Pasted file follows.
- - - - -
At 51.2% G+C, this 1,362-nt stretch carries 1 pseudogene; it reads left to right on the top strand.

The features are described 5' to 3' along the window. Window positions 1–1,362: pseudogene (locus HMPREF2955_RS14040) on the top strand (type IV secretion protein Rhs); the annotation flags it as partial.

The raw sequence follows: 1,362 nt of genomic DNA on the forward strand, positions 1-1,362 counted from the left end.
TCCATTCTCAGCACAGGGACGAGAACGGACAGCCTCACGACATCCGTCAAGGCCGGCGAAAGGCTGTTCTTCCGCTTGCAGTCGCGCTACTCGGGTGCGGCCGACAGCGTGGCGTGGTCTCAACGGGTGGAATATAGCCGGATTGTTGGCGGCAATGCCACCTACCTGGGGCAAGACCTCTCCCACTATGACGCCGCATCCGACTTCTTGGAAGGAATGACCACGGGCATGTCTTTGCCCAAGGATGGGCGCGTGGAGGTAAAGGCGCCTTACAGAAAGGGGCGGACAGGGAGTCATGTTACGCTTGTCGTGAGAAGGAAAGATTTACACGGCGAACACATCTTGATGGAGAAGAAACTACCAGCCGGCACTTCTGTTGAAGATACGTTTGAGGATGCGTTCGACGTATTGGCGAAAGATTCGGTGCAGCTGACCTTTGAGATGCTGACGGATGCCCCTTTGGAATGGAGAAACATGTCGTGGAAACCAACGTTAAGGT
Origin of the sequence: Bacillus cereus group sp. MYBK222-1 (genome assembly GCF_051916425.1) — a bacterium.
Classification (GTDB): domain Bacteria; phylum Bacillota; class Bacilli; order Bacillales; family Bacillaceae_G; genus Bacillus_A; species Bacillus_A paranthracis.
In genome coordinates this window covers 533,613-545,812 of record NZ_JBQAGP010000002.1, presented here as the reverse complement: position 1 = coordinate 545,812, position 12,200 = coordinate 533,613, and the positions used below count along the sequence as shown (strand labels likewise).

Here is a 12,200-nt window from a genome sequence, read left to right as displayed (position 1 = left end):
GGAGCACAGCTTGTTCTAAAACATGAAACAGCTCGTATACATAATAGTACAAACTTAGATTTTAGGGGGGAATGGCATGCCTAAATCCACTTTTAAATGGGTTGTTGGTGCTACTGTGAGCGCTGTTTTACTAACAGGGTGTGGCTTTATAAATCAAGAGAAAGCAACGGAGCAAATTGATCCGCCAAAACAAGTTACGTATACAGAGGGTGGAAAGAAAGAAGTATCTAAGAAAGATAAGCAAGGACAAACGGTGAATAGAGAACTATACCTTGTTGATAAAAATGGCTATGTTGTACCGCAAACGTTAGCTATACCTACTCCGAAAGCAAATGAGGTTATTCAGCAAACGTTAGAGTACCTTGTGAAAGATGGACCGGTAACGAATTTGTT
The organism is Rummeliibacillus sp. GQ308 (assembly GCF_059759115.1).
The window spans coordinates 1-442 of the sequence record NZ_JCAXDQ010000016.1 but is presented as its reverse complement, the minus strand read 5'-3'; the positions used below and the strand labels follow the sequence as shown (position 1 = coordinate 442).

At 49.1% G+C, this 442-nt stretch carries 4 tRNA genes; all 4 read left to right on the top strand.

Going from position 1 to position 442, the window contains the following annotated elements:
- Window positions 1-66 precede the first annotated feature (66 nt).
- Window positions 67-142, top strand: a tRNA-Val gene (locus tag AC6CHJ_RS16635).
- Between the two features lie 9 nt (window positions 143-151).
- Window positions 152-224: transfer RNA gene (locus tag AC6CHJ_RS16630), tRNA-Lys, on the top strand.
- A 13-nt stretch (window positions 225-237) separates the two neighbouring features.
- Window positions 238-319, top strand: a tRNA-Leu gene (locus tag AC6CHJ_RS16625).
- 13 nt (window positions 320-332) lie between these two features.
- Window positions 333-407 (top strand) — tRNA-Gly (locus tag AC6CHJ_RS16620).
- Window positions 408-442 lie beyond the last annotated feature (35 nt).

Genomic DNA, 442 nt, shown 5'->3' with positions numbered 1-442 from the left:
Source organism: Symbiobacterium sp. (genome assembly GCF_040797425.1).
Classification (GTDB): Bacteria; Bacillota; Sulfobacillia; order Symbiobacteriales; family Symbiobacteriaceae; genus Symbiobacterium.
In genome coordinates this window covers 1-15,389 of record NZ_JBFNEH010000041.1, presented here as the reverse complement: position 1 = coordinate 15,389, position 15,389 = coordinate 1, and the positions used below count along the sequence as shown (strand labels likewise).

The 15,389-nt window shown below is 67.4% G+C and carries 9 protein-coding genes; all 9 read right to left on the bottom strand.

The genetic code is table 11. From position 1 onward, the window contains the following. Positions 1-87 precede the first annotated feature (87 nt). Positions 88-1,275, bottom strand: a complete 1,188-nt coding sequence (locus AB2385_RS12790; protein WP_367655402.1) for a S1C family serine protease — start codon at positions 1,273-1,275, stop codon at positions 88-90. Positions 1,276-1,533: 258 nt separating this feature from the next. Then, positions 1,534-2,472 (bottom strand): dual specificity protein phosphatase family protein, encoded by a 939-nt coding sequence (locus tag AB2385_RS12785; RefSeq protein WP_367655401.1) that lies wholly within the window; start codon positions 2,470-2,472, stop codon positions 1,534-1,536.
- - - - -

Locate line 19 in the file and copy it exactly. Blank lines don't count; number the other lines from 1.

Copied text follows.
- Window positions 238-319, top strand: a tRNA-Leu gene (locus tag AC6CHJ_RS16625).